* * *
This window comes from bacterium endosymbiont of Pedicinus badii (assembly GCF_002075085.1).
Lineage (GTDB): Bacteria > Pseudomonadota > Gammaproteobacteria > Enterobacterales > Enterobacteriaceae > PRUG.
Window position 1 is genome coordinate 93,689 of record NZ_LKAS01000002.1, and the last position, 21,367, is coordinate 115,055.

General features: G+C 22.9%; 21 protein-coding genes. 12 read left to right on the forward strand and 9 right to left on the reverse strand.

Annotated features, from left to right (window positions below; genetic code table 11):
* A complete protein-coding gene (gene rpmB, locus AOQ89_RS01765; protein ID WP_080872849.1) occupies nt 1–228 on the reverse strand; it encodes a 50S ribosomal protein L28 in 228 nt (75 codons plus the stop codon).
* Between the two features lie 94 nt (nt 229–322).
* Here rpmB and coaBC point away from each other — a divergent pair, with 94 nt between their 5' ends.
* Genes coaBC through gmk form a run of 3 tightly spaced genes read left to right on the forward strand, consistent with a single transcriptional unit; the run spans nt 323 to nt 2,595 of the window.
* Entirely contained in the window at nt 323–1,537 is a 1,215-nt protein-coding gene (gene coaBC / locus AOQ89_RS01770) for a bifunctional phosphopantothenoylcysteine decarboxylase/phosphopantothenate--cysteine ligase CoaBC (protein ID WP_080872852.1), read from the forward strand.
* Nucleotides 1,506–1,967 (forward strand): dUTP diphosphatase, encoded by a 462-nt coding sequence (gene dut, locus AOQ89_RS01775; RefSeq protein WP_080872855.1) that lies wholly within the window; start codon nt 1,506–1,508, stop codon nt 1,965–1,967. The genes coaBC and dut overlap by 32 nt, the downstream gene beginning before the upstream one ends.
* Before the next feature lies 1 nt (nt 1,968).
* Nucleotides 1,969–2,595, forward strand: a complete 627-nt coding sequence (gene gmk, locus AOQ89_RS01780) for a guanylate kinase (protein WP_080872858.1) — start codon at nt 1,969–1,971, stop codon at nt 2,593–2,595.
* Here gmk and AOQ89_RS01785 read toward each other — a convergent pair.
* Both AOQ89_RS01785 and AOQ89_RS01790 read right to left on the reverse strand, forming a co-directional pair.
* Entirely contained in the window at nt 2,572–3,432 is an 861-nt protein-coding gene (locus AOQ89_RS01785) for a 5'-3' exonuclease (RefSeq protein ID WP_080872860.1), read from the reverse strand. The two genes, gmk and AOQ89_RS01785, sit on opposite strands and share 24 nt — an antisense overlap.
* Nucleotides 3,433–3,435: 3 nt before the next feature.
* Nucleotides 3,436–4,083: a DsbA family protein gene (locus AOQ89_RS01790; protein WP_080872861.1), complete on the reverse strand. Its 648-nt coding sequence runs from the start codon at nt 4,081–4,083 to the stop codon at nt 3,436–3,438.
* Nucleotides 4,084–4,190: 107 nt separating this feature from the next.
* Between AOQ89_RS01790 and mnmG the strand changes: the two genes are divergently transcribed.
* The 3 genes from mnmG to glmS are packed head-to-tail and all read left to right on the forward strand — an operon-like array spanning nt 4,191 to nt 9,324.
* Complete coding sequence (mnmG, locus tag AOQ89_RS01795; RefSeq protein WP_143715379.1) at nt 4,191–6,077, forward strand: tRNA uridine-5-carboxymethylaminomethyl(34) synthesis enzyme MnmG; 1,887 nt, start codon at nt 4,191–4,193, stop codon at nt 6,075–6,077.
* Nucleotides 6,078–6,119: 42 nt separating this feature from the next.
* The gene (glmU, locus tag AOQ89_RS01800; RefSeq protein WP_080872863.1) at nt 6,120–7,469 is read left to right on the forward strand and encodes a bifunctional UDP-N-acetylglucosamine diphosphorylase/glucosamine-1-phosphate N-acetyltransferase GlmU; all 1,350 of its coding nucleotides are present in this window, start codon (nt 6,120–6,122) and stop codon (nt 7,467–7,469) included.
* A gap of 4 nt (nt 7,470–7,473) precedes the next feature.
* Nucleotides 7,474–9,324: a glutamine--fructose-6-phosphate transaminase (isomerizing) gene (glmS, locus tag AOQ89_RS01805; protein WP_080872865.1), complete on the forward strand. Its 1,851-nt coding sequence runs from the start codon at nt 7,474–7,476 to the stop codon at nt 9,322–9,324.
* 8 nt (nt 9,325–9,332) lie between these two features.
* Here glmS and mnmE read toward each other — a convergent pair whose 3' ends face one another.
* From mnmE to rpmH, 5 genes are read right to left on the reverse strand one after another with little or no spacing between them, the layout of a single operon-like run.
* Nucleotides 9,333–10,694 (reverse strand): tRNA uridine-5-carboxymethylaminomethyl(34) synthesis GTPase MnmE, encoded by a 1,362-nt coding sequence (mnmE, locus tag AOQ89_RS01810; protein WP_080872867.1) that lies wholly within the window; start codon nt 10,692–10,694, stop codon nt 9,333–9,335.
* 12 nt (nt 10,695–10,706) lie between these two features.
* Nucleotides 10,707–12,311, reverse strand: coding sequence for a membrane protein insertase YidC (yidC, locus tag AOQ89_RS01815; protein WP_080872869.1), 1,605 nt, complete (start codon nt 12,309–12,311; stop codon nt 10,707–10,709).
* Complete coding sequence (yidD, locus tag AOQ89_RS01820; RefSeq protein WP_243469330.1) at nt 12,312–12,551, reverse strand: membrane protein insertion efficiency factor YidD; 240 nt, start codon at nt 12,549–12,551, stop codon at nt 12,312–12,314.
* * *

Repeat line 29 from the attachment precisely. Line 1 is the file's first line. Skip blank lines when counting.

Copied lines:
* From mnmE to rpmH, 5 genes are read right to left on the reverse strand one after another with little or no spacing between them, the layout of a single operon-like run.